Note on the Tale of Attaf

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Note on the Tale of Attaf
by Richard Francis Burton
From The Book of the Thousand Nights and a Night, Supplemental Nights, vol. VII, p.196

Mr. Alexander J. Cotheal, of New York, a correspondent who already on sundry occasions has rendered me able aid and advice, was kind enough to send me his copy of the Tale of Attaf (the "C. MS." of the foregoing pages). It is a small 4to of pp. 334, size 5 3/4 by 8 inches, with many of the leaves injured and repaired; and written in a variety of handwritings, here a mere scribble, there regular and legible as printed Arabic. A fly-leaf inserted into the Arabic binding contains in cursive hand the title, "A Book embracing many Tales of the Tales of the Kings and named 'Stories from the Thousand Nights and a Night.'" And a note at the end supplies the date: "And the finish thereof was on Fifth Day (Thursday), 9th from the beginning of the auspicious month Rabí'a 2nd, in the year 1096 of the Hijrah of the Apostle, upon whom be the choicest of blessings and the fullest of greetings; and Allah prospereth what he pleaseth,[1] and praise be to God the One." Thus (A.H. 1096 = A.D. 1685) the volume is upwards of 200 years old. It was bought by Mr. Cotheal many years ago with other matters among the effects of a deceased American missionary who had brought it from Syria.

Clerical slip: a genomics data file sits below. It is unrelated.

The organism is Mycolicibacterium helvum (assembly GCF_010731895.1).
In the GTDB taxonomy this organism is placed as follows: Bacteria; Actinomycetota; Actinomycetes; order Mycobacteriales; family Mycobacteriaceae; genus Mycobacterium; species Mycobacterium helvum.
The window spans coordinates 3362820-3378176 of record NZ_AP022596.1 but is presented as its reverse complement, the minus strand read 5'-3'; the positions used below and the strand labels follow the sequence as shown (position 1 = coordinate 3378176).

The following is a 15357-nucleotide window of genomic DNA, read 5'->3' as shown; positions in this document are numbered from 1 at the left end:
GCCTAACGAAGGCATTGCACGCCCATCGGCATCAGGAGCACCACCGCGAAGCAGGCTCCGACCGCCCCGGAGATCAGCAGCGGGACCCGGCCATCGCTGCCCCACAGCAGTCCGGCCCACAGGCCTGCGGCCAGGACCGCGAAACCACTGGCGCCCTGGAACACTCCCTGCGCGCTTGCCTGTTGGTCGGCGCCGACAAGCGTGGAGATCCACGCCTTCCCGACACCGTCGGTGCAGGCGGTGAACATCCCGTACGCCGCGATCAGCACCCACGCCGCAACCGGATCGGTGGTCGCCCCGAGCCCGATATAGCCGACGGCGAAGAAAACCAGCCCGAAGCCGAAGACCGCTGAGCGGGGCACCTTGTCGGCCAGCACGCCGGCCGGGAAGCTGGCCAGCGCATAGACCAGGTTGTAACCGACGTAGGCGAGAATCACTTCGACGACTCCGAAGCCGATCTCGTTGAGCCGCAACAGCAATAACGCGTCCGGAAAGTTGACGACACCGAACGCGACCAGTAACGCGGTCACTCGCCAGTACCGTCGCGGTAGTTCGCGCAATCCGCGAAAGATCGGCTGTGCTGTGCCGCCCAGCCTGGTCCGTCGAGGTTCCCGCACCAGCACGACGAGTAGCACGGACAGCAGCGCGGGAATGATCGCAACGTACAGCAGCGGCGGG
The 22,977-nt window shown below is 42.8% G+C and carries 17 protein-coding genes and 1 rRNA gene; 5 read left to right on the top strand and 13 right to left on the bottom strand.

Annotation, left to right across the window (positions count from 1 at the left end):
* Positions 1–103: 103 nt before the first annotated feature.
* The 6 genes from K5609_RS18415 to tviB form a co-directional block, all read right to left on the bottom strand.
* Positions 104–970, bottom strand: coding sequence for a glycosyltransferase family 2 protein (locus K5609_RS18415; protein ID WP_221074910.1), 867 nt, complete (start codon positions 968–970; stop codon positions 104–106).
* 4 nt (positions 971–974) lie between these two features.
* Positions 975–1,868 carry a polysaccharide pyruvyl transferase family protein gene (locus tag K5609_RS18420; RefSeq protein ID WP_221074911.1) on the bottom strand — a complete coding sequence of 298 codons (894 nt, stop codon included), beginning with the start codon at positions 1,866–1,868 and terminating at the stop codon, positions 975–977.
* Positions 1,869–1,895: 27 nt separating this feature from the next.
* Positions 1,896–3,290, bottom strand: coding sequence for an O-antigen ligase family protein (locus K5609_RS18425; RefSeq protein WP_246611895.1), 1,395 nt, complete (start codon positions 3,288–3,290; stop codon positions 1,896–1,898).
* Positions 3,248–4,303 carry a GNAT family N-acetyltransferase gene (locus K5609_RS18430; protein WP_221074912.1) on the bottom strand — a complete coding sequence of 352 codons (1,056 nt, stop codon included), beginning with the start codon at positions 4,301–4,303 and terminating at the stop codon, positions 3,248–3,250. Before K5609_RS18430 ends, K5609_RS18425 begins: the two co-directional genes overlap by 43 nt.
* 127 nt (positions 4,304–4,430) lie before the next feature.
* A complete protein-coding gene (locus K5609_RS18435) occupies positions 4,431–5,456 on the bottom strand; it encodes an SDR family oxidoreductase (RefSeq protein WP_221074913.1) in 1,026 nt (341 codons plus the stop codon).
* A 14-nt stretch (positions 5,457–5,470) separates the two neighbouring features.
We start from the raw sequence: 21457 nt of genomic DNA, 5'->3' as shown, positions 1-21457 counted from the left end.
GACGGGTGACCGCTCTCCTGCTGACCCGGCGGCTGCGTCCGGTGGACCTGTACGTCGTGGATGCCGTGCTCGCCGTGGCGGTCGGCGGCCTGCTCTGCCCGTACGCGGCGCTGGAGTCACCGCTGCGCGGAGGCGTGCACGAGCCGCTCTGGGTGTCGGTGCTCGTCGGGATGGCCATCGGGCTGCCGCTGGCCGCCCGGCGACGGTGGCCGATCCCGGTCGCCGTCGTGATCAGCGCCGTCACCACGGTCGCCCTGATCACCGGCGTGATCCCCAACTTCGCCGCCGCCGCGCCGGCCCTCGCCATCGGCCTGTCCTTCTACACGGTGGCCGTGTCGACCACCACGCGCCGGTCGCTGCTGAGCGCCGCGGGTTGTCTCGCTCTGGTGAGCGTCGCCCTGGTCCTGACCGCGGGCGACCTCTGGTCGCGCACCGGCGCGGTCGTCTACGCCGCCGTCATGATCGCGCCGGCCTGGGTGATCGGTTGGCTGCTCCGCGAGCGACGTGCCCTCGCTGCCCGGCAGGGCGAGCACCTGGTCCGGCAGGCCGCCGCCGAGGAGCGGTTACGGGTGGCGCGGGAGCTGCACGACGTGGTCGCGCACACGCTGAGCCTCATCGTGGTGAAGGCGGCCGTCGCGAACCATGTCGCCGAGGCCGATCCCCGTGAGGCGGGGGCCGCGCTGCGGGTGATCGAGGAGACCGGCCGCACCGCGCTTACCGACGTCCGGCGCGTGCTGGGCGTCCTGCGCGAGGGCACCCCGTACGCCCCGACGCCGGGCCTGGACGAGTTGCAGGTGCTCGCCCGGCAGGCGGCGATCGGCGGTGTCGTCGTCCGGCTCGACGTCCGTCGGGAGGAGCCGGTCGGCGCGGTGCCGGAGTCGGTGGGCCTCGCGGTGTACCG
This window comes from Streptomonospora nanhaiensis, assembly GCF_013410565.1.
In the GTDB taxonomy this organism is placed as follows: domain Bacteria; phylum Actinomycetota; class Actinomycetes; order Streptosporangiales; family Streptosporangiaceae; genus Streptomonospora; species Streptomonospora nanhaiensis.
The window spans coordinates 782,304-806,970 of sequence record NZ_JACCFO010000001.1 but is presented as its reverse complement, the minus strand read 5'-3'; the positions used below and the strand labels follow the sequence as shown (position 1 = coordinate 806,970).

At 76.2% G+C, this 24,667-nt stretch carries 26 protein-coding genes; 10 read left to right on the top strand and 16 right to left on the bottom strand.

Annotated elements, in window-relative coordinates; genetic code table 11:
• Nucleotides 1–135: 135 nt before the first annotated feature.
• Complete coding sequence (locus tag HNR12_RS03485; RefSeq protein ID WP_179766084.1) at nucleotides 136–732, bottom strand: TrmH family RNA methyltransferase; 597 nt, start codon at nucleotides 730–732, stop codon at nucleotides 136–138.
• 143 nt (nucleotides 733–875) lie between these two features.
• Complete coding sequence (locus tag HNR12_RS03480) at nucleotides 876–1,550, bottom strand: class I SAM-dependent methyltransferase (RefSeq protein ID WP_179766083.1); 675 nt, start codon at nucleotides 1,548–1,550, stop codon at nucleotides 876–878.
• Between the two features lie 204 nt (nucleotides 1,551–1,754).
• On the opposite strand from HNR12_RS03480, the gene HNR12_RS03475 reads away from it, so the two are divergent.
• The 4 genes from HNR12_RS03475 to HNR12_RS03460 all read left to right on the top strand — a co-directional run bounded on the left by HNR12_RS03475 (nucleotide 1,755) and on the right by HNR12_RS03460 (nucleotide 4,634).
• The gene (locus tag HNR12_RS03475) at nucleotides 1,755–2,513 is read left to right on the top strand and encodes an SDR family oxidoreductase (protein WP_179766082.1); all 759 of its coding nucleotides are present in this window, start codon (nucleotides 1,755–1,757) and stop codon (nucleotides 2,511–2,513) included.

The "Tale of Attaf" occupies pp. 10-50, and the end is abrupt. The treatment of the "Novel" contrasts curiously with that of the Chavis MS. which forms my text, and whose directness and simplicity give it a European and even classical character. It is an excellent study of the liberties allowed to themselves by Eastern editors and scribes. In the Cotheal MS. the tone is distinctly literary, abounding in verse (sometimes repeated from other portions of The Nights), and in Saj'a or Cadence which the copyist sometimes denotes by marks in red ink. The wife of Attaf is a much sterner and more important personage than in my text: she throws water upon her admirer as he gazes upon her from the street, and when compelled to marry him by her father, she "gives him a bit of her mind" as forcibly and stingingly as if she were of "Anglo-Saxon" blood; e.g. "An thou have in thee aught of manliness and generosity thou wilt divorce me even as he did." Sundry episodes like that of the brutal Eunuch at Ja'afar's door, and the Vagabond in the Mosque, are also introduced; but upon this point I need say no more, as Mr. Cotheal shall now speak for himself.


1^  "Wa'lláhu 'l-Muwaffiku 'l-Mu'ín" = God prospereth and directeth, a formula often prefixed or suffixed to a book.